Tag Rugby is a non-contact rugby variant where the tackle is replaced by 2 tags attached to a belt that must be pulled from the opponent to retrieve the ball.
Similar to Touch Rugby, it is however different!
The origins of Tag Rugby are not very clear, but the most likely origin is this one:
Tag Rugby was first developed in Gibraltar by the Gibraltar Rugby Union. Due to the lack of grass pitches, an alternative variant to rugby union was developed. A 10-inch cord was tucked into the waistband, and its removal by an opponent with a shout of "tag", was classed as a tackle. If the attacking team has failed to score by the fourth tackle the defending team were given possession of the ball.
The codified version of Tag Rugby was created and pioneered by physical education teacher Nick Leonard in England in 1990 following an idea given to by a former serviceman called Barry Johns. He described to Nick how navy servicemen on board ship or whilst playing on hard grounds overseas played the Gibraltar variant of rugby. Leonard then devised a set of rules suitable for children using belts and colored ribbons attached by Velcro and organised the first ever schools Tag Rugby festival at Plymouth in 1991.
Almost 30 years later, this sport has now been democratised to everyone.
Tag Rugby pits two teams against each other with a minimum of 4 players.
There is no set match duration. It depends on the amount of players on the field but also on their level (and their stamina!). 20 minutes per half-time is a good compromise anyway.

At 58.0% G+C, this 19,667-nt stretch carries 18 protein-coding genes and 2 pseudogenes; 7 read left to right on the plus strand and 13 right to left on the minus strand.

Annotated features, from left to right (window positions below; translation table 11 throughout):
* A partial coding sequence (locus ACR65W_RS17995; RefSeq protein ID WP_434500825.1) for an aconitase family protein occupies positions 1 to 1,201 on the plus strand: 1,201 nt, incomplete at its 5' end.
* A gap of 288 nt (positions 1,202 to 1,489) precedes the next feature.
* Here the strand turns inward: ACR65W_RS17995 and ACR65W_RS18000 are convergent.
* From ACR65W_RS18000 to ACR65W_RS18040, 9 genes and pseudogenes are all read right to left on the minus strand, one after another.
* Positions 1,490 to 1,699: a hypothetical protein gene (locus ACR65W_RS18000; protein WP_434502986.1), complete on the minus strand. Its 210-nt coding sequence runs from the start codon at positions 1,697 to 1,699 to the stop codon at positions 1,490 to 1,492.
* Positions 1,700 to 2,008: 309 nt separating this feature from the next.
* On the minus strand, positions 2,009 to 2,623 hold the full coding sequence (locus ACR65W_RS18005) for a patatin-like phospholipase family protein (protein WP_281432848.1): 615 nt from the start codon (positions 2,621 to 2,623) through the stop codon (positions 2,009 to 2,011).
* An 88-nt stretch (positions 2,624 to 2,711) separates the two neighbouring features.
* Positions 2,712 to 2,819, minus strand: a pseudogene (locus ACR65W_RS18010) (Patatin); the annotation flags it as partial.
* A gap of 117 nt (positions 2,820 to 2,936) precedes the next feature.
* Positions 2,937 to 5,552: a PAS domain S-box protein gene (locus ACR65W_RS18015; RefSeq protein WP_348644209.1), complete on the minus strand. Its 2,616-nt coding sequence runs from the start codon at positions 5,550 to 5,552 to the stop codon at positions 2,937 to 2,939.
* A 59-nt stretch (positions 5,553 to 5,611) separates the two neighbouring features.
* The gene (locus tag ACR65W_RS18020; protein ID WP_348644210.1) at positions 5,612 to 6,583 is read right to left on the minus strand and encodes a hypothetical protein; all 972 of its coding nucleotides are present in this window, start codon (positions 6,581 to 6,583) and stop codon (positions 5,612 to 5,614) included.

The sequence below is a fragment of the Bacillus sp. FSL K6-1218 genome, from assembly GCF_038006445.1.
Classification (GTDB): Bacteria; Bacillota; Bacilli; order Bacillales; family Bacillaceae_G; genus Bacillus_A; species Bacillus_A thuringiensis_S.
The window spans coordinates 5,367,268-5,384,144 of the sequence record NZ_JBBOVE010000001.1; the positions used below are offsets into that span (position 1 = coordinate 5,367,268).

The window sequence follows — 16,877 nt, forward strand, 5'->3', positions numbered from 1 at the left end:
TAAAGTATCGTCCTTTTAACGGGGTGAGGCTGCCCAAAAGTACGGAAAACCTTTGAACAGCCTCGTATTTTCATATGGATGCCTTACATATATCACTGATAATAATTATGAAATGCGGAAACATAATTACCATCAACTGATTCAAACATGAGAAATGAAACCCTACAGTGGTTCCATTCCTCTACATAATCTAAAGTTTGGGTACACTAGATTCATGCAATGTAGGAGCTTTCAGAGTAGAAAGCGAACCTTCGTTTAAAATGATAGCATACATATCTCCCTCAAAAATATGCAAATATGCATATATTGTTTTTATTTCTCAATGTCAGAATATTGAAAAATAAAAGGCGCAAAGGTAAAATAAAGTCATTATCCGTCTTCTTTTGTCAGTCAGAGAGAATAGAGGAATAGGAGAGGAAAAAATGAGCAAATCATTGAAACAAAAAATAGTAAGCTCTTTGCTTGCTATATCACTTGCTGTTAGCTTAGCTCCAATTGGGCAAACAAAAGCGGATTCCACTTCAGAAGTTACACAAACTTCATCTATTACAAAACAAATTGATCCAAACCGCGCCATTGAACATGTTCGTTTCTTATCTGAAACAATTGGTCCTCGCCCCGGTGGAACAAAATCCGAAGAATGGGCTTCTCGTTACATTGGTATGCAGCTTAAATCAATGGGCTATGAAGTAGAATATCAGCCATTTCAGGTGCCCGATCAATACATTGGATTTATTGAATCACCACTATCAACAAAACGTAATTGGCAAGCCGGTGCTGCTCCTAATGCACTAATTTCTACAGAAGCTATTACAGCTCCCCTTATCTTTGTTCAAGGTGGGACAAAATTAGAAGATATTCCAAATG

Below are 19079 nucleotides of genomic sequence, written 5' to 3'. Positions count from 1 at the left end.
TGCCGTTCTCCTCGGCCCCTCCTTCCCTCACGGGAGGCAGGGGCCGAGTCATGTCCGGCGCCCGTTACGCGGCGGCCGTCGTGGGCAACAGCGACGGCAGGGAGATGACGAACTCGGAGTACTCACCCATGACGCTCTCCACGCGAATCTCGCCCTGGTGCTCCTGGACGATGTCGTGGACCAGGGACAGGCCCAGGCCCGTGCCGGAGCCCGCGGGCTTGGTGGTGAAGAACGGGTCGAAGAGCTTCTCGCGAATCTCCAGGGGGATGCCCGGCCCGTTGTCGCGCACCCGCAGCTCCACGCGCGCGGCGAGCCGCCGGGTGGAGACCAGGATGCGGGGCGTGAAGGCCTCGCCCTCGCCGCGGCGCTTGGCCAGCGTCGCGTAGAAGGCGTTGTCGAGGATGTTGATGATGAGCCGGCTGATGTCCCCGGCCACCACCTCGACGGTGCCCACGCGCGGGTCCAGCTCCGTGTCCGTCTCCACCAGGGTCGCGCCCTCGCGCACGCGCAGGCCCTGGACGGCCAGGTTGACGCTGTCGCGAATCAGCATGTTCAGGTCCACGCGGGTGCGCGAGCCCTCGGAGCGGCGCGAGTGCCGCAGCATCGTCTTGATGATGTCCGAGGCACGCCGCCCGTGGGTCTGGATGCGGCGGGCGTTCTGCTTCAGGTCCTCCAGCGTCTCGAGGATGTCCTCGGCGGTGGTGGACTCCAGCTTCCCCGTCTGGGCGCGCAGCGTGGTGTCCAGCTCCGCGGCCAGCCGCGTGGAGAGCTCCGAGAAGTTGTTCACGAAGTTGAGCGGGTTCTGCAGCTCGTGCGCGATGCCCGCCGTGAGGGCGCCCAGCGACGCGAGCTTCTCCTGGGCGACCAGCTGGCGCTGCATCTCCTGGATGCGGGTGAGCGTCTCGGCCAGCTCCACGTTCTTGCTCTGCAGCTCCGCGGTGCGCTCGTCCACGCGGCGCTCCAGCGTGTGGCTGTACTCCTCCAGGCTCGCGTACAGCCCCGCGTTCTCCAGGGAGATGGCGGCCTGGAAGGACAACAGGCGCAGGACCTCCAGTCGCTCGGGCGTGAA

It is advised to play with hands instead of playing with feet, wich is very restricted or even forbidden.
The game takes place on a half rugby pitch.
As in traditional rugby, the goal is to score a try. This is done by grounding the rugby ball in the opponent's in-goal area, passing the ball only laterally or backward.
In defence, no tackling allowed! You have to pull the tags attached to the belt from the person who has the ball.
As soon as a player gets one of his tags ripped off, the game stops.
The player must put the ball onto the ground and put back his tag.
THE GAME STARTS AGAIN!
When 5 tags have been ripped off, the ball changes sides.
And that's it!
Tag Rugby is cool and easy to understand!
The main advantage of Tag Rugby is that there are no contacts. This makes it possible to make mixed teams of all ages.
It can therefore be played in companies (and even between different companies)!